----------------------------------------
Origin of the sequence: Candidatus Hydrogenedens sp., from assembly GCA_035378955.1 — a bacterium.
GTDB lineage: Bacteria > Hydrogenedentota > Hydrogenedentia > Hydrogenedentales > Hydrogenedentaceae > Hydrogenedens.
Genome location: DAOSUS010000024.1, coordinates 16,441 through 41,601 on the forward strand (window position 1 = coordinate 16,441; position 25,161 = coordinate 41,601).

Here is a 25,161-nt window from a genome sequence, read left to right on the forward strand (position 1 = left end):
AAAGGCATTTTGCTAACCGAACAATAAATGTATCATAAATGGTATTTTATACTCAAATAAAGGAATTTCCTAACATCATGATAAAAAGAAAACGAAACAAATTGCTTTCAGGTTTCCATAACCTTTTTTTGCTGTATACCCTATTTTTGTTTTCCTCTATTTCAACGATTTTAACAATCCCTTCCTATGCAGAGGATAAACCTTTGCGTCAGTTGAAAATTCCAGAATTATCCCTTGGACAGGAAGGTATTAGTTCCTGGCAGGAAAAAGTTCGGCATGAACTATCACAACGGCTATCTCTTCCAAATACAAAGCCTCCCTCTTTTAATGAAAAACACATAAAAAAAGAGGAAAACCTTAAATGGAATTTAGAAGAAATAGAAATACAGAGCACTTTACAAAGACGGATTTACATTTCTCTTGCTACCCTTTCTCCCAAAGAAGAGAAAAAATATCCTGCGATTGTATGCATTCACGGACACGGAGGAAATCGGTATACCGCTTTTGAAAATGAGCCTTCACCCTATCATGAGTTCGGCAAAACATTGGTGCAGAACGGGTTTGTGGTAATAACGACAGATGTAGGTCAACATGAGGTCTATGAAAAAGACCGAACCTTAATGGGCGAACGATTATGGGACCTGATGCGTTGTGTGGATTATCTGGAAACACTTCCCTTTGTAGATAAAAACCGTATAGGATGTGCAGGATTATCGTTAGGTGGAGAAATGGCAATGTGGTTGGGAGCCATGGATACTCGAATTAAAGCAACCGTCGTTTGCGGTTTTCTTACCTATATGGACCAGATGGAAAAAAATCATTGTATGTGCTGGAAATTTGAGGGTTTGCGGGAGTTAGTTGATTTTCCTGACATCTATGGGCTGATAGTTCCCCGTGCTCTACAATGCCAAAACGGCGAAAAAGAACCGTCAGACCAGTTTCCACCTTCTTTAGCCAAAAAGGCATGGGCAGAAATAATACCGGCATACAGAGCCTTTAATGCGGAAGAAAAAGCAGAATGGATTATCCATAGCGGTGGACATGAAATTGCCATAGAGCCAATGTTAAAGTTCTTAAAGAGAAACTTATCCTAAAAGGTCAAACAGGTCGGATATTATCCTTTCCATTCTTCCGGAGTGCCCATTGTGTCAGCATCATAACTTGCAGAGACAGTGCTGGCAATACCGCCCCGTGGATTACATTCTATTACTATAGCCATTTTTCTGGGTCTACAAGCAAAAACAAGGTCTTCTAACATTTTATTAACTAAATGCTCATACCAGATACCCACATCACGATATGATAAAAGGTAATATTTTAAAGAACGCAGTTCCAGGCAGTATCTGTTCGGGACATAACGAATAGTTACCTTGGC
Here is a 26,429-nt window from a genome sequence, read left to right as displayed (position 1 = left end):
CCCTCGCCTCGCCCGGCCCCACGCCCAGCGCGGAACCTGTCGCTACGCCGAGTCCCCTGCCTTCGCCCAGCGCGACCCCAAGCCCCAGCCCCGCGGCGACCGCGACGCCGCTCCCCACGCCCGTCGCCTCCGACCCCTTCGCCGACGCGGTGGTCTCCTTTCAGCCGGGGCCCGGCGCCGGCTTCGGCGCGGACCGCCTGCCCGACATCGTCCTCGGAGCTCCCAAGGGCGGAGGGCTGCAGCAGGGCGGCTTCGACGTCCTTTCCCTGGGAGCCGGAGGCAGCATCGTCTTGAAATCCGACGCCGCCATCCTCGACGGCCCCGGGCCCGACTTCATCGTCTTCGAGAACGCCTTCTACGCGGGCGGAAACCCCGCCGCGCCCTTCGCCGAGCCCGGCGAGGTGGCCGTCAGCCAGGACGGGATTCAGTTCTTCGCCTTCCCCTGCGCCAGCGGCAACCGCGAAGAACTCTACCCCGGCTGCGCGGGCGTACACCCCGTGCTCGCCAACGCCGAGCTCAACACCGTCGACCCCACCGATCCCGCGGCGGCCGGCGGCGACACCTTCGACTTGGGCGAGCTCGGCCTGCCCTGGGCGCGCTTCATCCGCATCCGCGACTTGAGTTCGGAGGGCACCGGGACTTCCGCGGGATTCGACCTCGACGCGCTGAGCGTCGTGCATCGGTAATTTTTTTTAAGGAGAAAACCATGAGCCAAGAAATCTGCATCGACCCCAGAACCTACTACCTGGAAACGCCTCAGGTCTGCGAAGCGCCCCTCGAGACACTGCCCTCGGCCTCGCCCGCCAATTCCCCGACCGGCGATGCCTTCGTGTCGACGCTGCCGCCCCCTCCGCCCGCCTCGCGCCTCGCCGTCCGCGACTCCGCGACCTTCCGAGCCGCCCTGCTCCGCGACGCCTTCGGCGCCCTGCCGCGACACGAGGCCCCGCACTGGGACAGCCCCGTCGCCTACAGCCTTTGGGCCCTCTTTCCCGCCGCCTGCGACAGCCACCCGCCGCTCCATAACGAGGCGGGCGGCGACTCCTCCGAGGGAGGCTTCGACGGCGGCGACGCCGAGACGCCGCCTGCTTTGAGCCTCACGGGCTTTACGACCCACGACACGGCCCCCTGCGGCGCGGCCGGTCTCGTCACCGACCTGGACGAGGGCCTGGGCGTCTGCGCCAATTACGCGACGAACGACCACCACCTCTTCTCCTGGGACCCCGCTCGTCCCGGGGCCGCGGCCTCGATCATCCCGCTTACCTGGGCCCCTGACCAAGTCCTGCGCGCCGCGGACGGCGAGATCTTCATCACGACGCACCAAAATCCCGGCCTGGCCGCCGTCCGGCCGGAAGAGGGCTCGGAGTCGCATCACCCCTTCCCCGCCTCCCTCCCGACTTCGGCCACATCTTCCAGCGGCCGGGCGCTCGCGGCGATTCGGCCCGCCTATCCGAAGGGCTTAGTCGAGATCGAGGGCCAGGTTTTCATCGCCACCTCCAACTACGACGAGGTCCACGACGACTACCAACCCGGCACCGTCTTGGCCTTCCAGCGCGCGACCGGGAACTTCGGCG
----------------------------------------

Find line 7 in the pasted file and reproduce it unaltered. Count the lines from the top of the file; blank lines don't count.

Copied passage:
CCCTCGCCTCGCCCGGCCCCACGCCCAGCGCGGAACCTGTCGCTACGCCGAGTCCCCTGCCTTCGCCCAGCGCGACCCCAAGCCCCAGCCCCGCGGCGACCGCGACGCCGCTCCCCACGCCCGTCGCCTCCGACCCCTTCGCCGACGCGGTGGTCTCCTTTCAGCCGGGGCCCGGCGCCGGCTTCGGCGCGGACCGCCTGCCCGACATCGTCCTCGGAGCTCCCAAGGGCGGAGGGCTGCAGCAGGGCGGCTTCGACGTCCTTTCCCTGGGAGCCGGAGGCAGCATCGTCTTGAAATCCGACGCCGCCATCCTCGACGGCCCCGGGCCCGACTTCATCGTCTTCGAGAACGCCTTCTACGCGGGCGGAAACCCCGCCGCGCCCTTCGCCGAGCCCGGCGAGGTGGCCGTCAGCCAGGACGGGATTCAGTTCTTCGCCTTCCCCTGCGCCAGCGGCAACCGCGAAGAACTCTACCCCGGCTGCGCGGGCGTACACCCCGTGCTCGCCAACGCCGAGCTCAACACCGTCGACCCCACCGATCCCGCGGCGGCCGGCGGCGACACCTTCGACTTGGGCGAGCTCGGCCTGCCCTGGGCGCGCTTCATCCGCATCCGCGACTTGAGTTCGGAGGGCACCGGGACTTCCGCGGGATTCGACCTCGACGCGCTGAGCGTCGTGCATCGGTAATTTTTTTTAAGGAGAAAACCATGAGCCAAGAAATCTGCATCGACCCCAGAACCTACTACCTGGAAACGCCTCAGGTCTGCGAAGCGCCCCTCGAGACACTGCCCTCGGCCTCGCCCGCCAATTCCCCGACCGGCGATGCCTTCGTGTCGACGCTGCCGCCCCCTCCGCCCGCCTCGCGCCTCGCCGTCCGCGACTCCGCGACCTTCCGAGCCGCCCTGCTCCGCGACGCCTTCGGCGCCCTGCCGCGACACGAGGCCCCGCACTGGGACAGCCCCGTCGCCTACAGCCTTTGGGCCCTCTTTCCCGCCGCCTGCGACAGCCACCCGCCGCTCCATAACGAGGCGGGCGGCGACTCCTCCGAGGGAGGCTTCGACGGCGGCGACGCCGAGACGCCGCCTGCTTTGAGCCTCACGGGCTTTACGACCCACGACACGGCCCCCTGCGGCGCGGCCGGTCTCGTCACCGACCTGGACGAGGGCCTGGGCGTCTGCGCCAATTACGCGACGAACGACCACCACCTCTTCTCCTGGGACCCCGCTCGTCCCGGGGCCGCGGCCTCGATCATCCCGCTTACCTGGGCCCCTGACCAAGTCCTGCGCGCCGCGGACGGCGAGATCTTCATCACGACGCACCAAAATCCCGGCCTGGCCGCCGTCCGGCCGGAAGAGGGCTCGGAGTCGCATCACCCCTTCCCCGCCTCCCTCCCGACTTCGGCCACATCTTCCAGCGGCCGGGCGCTCGCGGCGATTCGGCCCGCCTATCCGAAGGGCTTAGTCGAGATCGAGGGCCAGGTTTTCATCGCCACCTCCAACTACGACGAGGTCCACGACGACTACCAACCCGGCACCGTCTTGGCCTTCCAGCGCGCGACCGGGAACTTCGGCG